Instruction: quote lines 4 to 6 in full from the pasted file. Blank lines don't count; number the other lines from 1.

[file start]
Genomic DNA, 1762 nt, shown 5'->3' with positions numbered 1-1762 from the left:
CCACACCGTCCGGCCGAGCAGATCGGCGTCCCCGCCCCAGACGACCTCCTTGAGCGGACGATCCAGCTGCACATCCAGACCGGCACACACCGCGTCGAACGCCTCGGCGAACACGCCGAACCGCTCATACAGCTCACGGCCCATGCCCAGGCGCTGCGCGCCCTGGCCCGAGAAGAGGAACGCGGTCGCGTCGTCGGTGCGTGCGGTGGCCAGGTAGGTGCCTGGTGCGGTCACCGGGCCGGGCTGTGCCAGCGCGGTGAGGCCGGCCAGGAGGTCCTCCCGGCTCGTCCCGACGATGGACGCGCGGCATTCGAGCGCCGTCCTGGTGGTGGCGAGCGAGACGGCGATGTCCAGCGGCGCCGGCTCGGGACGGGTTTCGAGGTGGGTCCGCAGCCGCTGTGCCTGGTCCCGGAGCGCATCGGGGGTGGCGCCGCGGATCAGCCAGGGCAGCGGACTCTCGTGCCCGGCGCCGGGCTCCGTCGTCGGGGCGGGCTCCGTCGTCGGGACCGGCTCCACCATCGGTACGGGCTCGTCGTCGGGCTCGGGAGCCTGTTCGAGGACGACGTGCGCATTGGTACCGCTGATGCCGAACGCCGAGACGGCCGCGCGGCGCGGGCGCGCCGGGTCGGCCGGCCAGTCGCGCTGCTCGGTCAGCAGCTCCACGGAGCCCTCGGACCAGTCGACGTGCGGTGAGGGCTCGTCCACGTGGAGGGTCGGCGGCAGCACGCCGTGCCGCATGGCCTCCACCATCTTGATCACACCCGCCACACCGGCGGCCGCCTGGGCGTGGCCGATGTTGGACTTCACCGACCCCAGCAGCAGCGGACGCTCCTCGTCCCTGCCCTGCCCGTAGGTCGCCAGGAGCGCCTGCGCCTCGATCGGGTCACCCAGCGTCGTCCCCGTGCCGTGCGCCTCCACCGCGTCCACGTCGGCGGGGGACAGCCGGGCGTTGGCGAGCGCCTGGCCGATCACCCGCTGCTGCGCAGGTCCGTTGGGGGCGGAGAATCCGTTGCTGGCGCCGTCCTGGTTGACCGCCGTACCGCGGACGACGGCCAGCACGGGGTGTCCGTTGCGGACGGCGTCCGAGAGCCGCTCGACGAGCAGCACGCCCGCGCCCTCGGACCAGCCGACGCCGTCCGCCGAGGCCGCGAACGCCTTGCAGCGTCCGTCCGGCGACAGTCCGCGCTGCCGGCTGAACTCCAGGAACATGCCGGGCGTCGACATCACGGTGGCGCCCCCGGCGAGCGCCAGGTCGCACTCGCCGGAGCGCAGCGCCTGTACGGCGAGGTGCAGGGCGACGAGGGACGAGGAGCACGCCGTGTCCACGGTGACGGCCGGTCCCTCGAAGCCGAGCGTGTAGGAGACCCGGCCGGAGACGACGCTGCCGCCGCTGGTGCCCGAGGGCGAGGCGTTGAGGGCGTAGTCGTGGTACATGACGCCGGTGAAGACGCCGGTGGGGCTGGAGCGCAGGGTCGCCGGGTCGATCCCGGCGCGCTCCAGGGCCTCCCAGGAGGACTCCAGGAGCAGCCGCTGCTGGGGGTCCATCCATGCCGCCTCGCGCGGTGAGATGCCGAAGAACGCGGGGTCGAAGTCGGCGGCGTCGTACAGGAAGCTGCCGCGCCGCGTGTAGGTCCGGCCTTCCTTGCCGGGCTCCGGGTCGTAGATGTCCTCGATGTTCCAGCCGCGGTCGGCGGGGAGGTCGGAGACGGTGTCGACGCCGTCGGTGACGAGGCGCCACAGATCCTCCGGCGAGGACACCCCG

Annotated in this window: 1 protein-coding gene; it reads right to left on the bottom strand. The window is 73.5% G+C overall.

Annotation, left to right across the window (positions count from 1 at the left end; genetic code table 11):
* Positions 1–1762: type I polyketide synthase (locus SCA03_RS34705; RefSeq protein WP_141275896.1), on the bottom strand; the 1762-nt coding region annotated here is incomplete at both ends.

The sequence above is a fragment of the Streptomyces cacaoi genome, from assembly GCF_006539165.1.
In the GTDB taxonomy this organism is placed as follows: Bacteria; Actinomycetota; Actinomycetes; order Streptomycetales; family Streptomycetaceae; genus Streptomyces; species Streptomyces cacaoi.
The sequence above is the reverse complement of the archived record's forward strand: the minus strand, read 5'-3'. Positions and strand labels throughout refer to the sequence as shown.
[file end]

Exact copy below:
Annotation, left to right across the window (positions count from 1 at the left end; genetic code table 11):
* Positions 1–1762: type I polyketide synthase (locus SCA03_RS34705; RefSeq protein WP_141275896.1), on the bottom strand; the 1762-nt coding region annotated here is incomplete at both ends.

The sequence above is a fragment of the Streptomyces cacaoi genome, from assembly GCF_006539165.1.